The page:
Molecular signature of response and potential pathways related to resistance to the HSP90 inhibitor, 17AAG, in breast cancer
1 Human Genetics Group, Spanish National Cancer Centre (CNIO), Madrid, Spain
2 Bioinformatics Unit. CNIO, Madrid, Spain
3 CIBERER, Centre for Biomedical Networking Research on Rare diseases, Madrid, Spain
BMC Medical Genomics 2010, 3:44 doi:10.1186/1755-8794-3-44Published: 4 October 2010
HSP90 may be a favorable target for investigational therapy in breast cancer. In fact, the HSP90 inhibitor, 17AAG, currently has entered in phase II clinical trials as an anticancer agent in breast and other tumors. Since HSP90 inhibition leads to global depletion of oncogenic proteins involved in multiple pathways we applied global analysis using gene array technology to study new genes and pathways involved in the drug response in breast cancer.
Gene expression profiling using Whole Human Genome Agilent array technology was applied to a total of six sensitive and two resistant breast cancer cell lines pre-treatment and treated with the 17AAG for 24 and 48 hours.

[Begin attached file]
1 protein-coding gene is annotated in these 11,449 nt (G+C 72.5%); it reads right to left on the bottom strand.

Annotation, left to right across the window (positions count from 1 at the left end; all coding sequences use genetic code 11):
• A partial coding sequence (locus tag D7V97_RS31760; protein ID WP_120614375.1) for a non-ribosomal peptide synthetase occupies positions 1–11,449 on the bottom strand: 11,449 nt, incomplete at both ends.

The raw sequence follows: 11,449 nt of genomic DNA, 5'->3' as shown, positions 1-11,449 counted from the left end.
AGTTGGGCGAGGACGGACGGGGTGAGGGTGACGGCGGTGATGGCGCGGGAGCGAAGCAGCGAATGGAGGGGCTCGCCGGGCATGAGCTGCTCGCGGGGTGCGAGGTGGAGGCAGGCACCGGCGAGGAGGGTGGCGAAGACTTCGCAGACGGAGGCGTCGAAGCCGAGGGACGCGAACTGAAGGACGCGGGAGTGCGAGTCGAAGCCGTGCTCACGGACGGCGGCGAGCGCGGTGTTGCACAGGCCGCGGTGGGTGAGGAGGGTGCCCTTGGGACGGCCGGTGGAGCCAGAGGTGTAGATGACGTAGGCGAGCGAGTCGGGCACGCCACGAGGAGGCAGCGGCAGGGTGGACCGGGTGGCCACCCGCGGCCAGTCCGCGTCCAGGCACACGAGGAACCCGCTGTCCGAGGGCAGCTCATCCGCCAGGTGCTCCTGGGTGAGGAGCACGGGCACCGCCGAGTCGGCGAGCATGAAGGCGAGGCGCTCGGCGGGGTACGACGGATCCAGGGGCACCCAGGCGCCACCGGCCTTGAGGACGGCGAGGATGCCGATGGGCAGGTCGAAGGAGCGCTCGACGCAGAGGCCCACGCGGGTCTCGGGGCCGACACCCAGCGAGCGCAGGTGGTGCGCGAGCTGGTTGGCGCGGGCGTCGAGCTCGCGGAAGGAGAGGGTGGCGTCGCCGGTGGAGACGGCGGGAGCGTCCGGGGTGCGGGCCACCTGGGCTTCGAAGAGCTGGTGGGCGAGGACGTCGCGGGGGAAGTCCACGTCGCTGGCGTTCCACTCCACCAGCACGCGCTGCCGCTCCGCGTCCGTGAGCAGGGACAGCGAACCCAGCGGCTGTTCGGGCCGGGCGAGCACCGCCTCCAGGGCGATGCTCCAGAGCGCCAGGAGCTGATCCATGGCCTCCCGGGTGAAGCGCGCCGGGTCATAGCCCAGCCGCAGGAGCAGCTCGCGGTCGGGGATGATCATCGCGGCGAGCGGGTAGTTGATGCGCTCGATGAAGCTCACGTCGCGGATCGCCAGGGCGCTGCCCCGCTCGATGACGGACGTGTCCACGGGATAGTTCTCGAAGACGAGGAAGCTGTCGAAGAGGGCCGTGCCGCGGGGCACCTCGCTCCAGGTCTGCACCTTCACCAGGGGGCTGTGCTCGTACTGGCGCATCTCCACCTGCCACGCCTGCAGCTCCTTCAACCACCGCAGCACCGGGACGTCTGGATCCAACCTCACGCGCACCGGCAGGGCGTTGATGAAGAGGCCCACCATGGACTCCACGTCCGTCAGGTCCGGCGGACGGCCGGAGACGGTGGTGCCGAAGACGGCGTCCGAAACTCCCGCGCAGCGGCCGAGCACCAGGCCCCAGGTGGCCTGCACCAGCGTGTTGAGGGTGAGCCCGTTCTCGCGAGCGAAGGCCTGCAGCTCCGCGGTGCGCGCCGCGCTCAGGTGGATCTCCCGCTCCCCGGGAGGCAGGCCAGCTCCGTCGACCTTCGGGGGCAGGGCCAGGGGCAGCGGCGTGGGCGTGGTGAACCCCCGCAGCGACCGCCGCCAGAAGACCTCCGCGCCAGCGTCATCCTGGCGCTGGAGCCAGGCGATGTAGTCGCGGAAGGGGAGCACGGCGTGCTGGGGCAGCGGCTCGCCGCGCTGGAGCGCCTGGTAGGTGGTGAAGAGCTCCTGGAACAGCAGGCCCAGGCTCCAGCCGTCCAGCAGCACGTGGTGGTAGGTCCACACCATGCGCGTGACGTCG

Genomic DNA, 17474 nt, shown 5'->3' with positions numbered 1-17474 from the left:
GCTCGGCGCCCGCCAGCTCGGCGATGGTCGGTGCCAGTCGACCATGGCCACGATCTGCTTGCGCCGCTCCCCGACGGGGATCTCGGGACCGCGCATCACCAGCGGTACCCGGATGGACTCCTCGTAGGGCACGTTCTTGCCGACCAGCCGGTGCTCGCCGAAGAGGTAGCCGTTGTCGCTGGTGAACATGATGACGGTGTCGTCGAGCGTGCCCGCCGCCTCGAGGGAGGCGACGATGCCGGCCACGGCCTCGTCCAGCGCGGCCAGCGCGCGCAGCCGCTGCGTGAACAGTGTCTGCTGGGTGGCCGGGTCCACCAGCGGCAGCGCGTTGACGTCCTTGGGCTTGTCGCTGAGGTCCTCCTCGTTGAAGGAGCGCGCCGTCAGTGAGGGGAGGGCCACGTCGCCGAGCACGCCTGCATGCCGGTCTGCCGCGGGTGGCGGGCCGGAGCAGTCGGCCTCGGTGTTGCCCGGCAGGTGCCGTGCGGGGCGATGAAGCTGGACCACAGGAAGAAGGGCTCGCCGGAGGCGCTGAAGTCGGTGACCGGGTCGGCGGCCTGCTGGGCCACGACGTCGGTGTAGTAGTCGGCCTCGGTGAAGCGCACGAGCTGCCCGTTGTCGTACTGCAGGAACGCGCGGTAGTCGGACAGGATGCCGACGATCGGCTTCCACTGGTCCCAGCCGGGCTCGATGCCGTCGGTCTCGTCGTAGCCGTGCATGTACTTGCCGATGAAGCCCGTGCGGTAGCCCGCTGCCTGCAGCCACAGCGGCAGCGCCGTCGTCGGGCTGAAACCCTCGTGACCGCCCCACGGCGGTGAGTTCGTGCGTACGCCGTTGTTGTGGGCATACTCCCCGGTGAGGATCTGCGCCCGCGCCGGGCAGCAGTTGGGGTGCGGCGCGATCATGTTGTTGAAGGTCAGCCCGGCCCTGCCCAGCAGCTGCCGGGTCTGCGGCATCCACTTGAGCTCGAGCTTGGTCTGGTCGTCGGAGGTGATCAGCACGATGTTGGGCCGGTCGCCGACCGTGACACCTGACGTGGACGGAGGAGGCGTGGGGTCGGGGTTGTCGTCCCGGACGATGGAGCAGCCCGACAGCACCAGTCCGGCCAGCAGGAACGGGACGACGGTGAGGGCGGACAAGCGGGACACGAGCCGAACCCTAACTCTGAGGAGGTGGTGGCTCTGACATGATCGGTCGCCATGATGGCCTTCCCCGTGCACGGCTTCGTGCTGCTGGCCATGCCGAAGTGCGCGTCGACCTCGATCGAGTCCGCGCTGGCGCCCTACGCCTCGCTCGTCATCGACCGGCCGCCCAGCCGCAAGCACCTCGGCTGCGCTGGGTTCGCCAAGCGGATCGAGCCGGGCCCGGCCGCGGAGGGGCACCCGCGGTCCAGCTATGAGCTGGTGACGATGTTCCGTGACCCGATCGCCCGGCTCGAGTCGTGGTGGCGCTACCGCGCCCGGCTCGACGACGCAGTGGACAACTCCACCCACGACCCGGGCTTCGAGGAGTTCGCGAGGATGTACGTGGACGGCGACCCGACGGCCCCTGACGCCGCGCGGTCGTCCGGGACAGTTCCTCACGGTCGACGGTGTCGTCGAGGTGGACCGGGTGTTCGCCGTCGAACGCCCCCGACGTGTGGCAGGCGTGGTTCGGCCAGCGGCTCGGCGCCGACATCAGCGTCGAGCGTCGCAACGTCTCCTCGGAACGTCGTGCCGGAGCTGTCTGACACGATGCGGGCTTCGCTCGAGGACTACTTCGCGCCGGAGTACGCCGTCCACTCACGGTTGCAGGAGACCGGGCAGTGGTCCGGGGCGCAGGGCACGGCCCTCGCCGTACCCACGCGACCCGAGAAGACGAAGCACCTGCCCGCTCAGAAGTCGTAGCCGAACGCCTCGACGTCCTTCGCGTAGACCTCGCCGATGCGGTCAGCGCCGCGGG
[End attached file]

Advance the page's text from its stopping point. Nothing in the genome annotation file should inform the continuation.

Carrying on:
We have identified a common molecular signature of response to 17AAG composed of 35 genes which include novel pharmacodynamic markers of this drug. In addition, different patterns of HSP90 client transcriptional changes after 17AAG were identified associated to the sensitive cell lines, which could be useful to evaluate drug effectiveness. Finally, we have found differentially expressed pathways associated to resistance to 17AAG. We observed significant activation of NF-κB and MAPK pathways in resistant cells upon treatment, indicating that these pathways could be potentially targeted to overcome resistance.
Our study shows that global mRNA expression analysis is a useful strategy to examine molecular effects of drugs, which allowed us the discovery of new biomarkers of 17AAG activity and provided more insights into the complex mechanism of 17AAG resistance.